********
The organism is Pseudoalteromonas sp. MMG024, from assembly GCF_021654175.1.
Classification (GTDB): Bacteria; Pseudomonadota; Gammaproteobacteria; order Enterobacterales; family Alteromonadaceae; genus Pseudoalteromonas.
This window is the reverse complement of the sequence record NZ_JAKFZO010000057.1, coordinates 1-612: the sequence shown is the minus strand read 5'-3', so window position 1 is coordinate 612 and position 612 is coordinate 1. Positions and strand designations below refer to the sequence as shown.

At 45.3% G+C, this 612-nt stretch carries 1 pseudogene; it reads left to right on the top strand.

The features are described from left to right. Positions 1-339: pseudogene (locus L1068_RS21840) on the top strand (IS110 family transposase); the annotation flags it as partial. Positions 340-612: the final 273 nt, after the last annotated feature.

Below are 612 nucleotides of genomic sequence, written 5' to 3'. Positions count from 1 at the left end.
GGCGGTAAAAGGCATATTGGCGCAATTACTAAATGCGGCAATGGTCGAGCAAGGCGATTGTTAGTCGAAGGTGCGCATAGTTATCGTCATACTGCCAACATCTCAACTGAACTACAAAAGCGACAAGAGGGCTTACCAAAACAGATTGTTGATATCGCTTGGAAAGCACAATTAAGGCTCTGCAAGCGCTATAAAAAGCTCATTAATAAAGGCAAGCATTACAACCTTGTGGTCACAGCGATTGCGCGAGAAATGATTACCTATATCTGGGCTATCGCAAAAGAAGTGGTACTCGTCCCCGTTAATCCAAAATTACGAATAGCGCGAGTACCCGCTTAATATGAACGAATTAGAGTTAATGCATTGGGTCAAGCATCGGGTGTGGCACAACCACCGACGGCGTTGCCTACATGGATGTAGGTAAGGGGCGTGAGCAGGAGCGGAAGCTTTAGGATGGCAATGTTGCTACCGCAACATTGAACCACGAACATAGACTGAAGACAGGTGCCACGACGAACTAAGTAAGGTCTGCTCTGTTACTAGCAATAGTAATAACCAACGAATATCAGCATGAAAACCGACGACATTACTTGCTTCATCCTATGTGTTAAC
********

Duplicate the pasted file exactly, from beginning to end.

The organism is Pseudoalteromonas sp. MMG024, from assembly GCF_021654175.1.
Classification (GTDB): Bacteria; Pseudomonadota; Gammaproteobacteria; order Enterobacterales; family Alteromonadaceae; genus Pseudoalteromonas.
This window is the reverse complement of the sequence record NZ_JAKFZO010000057.1, coordinates 1-612: the sequence shown is the minus strand read 5'-3', so window position 1 is coordinate 612 and position 612 is coordinate 1. Positions and strand designations below refer to the sequence as shown.

At 45.3% G+C, this 612-nt stretch carries 1 pseudogene; it reads left to right on the top strand.

The features are described from left to right. Positions 1-339: pseudogene (locus L1068_RS21840) on the top strand (IS110 family transposase); the annotation flags it as partial. Positions 340-612: the final 273 nt, after the last annotated feature.

Below are 612 nucleotides of genomic sequence, written 5' to 3'. Positions count from 1 at the left end.
GGCGGTAAAAGGCATATTGGCGCAATTACTAAATGCGGCAATGGTCGAGCAAGGCGATTGTTAGTCGAAGGTGCGCATAGTTATCGTCATACTGCCAACATCTCAACTGAACTACAAAAGCGACAAGAGGGCTTACCAAAACAGATTGTTGATATCGCTTGGAAAGCACAATTAAGGCTCTGCAAGCGCTATAAAAAGCTCATTAATAAAGGCAAGCATTACAACCTTGTGGTCACAGCGATTGCGCGAGAAATGATTACCTATATCTGGGCTATCGCAAAAGAAGTGGTACTCGTCCCCGTTAATCCAAAATTACGAATAGCGCGAGTACCCGCTTAATATGAACGAATTAGAGTTAATGCATTGGGTCAAGCATCGGGTGTGGCACAACCACCGACGGCGTTGCCTACATGGATGTAGGTAAGGGGCGTGAGCAGGAGCGGAAGCTTTAGGATGGCAATGTTGCTACCGCAACATTGAACCACGAACATAGACTGAAGACAGGTGCCACGACGAACTAAGTAAGGTCTGCTCTGTTACTAGCAATAGTAATAACCAACGAATATCAGCATGAAAACCGACGACATTACTTGCTTCATCCTATGTGTTAAC